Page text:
Boasting of every achievement, real or imagined, as if you deserve a Nobel Prize? Check. Total disregard for others' feelings and concerns? Check. Needing to be the most successful, fascinating and special person in any room you grace with your presence? Check, check, check.
Congratulations, you may be a narcissist ... and if so, you're also more likely to be a dude, according to Dr. Emily Grijalva, a professor at the University at Buffalo School of Management. She just released a three-year review, the first of its kind, that compiles research from half a million subjects, many of them college students.
Put that selfie stick down and read ahead for why Dr. Grijalva believes narcissism may be linked to gender roles ... and why it shockingly isn't on the rise.
It's not all genetics, she says -- men feel more comfortable expressing narcissistic behavior partially because they're less stigmatized for it.
Dr. Grijalva: "We draw on something called the biosocial construction model. The way most modern psychologists think about gender roles is that biology and culture are intertwined.
“[Men and women] have about the same level for grandiose exhibitionism — men want to be the center of attention about the same as women. They are also vain and self-absorbed to about the same degree. Men have more exploitative entitlement and leadership authority [which] correlates with being aggressive, academic dishonesty, white-collar crime, manipulating people.
"[Men have] more motivation to possess power and authority. ... There's this idea that women should become more like men, and that would be an indication of social progress. ... It could be a sign of social progress [if women were to express more self-confident traits of narcissism], but I wouldn't suggest there should be more narcissists out there."
This narcissism gap has remained steady for decade after decade.
Dr. Grijalva: "What surprised us most, I would say, is the fact that gender difference [in narcissism] hasn't decreased over time -- it remains stable between 1990 and 2013. We had a hypothesis that women's narcissism levels would become more balanced with men's because of social changes, but it remains stable.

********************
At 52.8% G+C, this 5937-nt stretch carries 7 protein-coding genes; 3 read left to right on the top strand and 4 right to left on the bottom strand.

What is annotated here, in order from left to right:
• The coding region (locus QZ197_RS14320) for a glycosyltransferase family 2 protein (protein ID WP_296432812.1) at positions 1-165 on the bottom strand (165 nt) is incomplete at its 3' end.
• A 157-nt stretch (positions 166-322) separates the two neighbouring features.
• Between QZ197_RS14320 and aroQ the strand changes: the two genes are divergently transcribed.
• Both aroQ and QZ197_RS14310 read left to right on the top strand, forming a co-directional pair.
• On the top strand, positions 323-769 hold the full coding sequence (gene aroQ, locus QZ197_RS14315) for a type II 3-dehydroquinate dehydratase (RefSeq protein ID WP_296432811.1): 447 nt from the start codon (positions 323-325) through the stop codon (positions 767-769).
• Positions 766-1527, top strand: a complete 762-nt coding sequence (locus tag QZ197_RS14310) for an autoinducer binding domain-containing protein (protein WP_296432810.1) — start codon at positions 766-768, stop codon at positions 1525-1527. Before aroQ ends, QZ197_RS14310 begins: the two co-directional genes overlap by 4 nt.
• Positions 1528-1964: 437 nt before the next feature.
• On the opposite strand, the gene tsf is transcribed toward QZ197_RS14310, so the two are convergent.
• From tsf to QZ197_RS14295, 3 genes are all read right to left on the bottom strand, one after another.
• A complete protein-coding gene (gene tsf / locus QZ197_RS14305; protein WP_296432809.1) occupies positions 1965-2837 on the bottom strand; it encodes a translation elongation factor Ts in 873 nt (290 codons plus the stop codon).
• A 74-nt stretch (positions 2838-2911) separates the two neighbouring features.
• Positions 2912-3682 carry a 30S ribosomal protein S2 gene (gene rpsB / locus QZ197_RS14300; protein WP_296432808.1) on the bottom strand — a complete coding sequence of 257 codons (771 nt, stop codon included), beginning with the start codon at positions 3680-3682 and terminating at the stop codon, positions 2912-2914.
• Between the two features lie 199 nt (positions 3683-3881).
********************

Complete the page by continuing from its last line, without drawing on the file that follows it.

"In retrospect, that makes sense because a lot of social change in the U.S. happened in the '50s and '60s, and narcissism only became [defined as] a personality disorder in the late 1980s. So all this research only started in the 1990s [after many social changes had already occurred]."
Narcissism isn't the worst quality in the world -- at least, parts of it aren't.
Dr. Grijalva: "Narcissism is a really complex phenomenon; it has both positive and negative elements -- a lot of people think it’s ony negative, but it’s also related to high self-esteem, high self-confience, being charismatic and being a leader.
“The more negative [aspect] is being exploitative, entitled, having a lack of empathy for others and not being able to maintain healthy interpersonal relationships ‘I insist on getting the respect that’s due to me.’
"We’re looking at it on a continuum. Having moderate levels of narcissism is probably ideal; you’re self-confident, but you don’t go into the extreme characteristics."
There may be two forms of narcissism: extroverted and introverted. Men seem to have more of the former than women, and are equal in the latter.
Dr. Grijalva: "There is not a gender difference in that introverted, more neurotic kind of narcissism. ... I think of professors -- some of them think they're all-important, but they might not have positive attributes such as being extroverted and charismatic.
"There was a gender difference [in overall narcissism] of about a fourth of a standard deviation. ... I would make sure to tell people it is a small gender difference; sometimes these things can be blown out of proportion. So men are slightly more narcissistic on average ... but not all men are entitled or exploitative. In general, men and women share most psychological attributes -- they're more similar than they are different."
For both genders, narcissism often fades as you get older.
Dr. Grijalva: "It’s related to age -- you might’ve heard of this phenomenon called 'Generation Me,' where [supposedly] young people's narcissism levels have been increasing over time. That's not what we found. It may be a developmental phase of life; you tend to be more narcissistic when you’re in your early 20s, but there is evidence it decreases with age.
"Old people always say, 'This young generation, there's something wrong with them -- this isn't how it was when I was young.' But our memories may just be flawed, and we just don't remember characteristics of ourselves when we were young. ... There’s not empirical evidence for narcissism scores increasing [with social media and selfies] -- I find it surprising as well."
Because narcissists are often too arrogant to identify themselves that way, it's tough to objectively measure how many of them there are.
Dr. Grijalva: "There’s not a great estimate for the base rate of narcissism. Not a lot of people are diagnosed with narcissism as a personality disorder -- something like 1% -- but [most of us] could acknowledge it’s more than 1% of the population [from personal experience].
"If you realize you’re a narcissist and that’s a problem, then you might not be a narcissist."
Watch the video below to learn more about Dr. Grijalva's research: